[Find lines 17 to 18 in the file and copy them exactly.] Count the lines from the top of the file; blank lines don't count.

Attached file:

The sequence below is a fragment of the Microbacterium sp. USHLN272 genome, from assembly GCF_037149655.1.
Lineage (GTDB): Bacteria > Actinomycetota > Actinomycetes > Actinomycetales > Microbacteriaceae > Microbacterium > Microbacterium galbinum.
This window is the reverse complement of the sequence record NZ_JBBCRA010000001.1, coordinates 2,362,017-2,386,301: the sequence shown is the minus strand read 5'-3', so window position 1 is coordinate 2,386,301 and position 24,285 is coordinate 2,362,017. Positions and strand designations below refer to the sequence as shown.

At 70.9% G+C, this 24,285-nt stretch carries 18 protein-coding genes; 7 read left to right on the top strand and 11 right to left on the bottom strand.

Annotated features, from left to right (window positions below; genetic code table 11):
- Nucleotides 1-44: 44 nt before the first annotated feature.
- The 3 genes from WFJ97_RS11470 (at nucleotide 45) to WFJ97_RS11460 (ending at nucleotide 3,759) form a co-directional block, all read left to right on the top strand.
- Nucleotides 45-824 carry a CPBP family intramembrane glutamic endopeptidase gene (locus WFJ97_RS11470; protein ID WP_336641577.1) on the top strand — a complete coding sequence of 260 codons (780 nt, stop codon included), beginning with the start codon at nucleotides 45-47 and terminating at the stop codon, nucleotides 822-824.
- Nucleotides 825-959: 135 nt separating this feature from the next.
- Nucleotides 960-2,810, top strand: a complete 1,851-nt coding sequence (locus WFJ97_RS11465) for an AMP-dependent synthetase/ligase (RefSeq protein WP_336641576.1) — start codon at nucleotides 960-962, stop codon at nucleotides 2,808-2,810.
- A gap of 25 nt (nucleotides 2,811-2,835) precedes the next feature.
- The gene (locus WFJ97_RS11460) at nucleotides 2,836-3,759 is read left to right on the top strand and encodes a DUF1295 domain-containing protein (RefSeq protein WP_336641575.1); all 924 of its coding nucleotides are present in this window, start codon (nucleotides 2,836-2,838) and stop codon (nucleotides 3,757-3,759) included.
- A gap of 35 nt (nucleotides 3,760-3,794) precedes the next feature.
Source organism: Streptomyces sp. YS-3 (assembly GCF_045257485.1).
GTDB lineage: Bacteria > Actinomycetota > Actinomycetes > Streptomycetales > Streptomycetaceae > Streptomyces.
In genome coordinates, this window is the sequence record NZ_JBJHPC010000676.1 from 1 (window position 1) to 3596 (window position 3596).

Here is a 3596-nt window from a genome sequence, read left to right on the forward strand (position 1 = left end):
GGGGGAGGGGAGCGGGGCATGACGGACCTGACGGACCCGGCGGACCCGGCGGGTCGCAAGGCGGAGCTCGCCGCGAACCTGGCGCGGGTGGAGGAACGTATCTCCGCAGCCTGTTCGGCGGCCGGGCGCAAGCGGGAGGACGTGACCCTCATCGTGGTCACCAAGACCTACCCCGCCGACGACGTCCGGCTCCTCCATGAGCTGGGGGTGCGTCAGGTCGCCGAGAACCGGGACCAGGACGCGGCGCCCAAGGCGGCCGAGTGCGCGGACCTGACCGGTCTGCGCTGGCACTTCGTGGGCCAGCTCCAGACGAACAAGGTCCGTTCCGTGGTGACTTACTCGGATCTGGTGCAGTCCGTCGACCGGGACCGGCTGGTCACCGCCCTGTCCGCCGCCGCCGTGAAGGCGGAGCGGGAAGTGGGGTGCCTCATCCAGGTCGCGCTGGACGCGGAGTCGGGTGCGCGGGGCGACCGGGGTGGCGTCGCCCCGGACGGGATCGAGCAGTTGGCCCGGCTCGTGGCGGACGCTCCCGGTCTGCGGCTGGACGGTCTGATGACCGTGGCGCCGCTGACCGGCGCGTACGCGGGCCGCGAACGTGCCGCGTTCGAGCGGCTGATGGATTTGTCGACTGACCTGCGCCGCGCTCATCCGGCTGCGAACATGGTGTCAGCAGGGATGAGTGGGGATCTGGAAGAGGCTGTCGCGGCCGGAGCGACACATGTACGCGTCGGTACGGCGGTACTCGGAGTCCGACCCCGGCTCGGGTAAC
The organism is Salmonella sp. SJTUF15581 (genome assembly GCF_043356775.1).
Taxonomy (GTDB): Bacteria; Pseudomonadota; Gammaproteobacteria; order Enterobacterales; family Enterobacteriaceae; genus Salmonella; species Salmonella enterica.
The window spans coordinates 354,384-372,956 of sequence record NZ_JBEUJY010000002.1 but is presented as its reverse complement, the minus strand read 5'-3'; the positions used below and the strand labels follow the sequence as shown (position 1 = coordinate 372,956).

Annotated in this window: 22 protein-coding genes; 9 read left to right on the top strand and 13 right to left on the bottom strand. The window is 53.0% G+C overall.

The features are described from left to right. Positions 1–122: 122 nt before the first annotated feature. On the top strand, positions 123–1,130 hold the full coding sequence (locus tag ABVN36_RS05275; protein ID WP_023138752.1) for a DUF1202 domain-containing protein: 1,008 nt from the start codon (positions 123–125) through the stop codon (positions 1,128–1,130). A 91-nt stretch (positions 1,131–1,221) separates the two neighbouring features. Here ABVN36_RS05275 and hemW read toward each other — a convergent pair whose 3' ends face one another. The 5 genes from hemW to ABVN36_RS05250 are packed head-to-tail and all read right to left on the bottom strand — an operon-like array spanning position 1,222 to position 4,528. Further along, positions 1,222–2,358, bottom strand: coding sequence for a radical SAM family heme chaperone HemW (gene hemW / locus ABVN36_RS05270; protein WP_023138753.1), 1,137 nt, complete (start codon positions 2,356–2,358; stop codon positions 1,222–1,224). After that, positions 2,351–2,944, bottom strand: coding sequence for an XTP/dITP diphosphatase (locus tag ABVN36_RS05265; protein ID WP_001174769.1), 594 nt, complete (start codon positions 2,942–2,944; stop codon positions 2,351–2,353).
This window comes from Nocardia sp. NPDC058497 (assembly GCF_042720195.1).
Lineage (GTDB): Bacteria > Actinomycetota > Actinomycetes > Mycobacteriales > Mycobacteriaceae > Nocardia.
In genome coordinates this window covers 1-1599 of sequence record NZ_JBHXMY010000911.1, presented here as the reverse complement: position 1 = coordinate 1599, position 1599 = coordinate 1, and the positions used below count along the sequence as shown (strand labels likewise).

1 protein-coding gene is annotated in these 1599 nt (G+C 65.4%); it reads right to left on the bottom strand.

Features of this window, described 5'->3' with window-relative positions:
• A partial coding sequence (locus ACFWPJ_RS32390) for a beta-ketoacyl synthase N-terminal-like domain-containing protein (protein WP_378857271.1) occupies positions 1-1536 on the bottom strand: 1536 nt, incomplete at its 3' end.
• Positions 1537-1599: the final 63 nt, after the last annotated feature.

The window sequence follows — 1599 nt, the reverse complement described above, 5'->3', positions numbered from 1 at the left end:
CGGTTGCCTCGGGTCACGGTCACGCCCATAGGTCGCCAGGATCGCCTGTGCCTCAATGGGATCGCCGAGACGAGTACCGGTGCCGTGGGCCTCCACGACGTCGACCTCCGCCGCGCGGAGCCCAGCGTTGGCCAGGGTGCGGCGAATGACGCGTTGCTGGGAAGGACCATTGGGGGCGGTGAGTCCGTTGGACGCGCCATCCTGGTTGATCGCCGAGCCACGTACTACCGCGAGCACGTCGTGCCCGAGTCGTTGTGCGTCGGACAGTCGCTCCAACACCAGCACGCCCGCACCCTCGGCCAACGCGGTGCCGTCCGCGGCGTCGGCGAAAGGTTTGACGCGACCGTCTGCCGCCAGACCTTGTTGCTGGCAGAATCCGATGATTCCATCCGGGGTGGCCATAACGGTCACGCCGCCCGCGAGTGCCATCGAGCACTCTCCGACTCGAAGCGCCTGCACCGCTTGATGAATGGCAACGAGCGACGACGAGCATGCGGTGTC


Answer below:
Here is a 3596-nt window from a genome sequence, read left to right on the forward strand (position 1 = left end):
GGGGGAGGGGAGCGGGGCATGACGGACCTGACGGACCCGGCGGACCCGGCGGGTCGCAAGGCGGAGCTCGCCGCGAACCTGGCGCGGGTGGAGGAACGTATCTCCGCAGCCTGTTCGGCGGCCGGGCGCAAGCGGGAGGACGTGACCCTCATCGTGGTCACCAAGACCTACCCCGCCGACGACGTCCGGCTCCTCCATGAGCTGGGGGTGCGTCAGGTCGCCGAGAACCGGGACCAGGACGCGGCGCCCAAGGCGGCCGAGTGCGCGGACCTGACCGGTCTGCGCTGGCACTTCGTGGGCCAGCTCCAGACGAACAAGGTCCGTTCCGTGGTGACTTACTCGGATCTGGTGCAGTCCGTCGACCGGGACCGGCTGGTCACCGCCCTGTCCGCCGCCGCCGTGAAGGCGGAGCGGGAAGTGGGGTGCCTCATCCAGGTCGCGCTGGACGCGGAGTCGGGTGCGCGGGGCGACCGGGGTGGCGTCGCCCCGGACGGGATCGAGCAGTTGGCCCGGCTCGTGGCGGACGCTCCCGGTCTGCGGCTGGACGGTCTGATGACCGTGGCGCCGCTGACCGGCGCGTACGCGGGCCGCGAACGTGCCGCGTTCGAGCGGCTGATGGATTTGTCGACTGACCTGCGCCGCGCTCATCCGGCTGCGAACATGGTGTCAGCAGGGATGAGTGGGGATCTGGAAGAGGCTGTCGCGGCCGGAGCGACACATGTACGCGTCGGTACGGCGGTACTCGGAGTCCGACCCCGGCTCGGGTAAC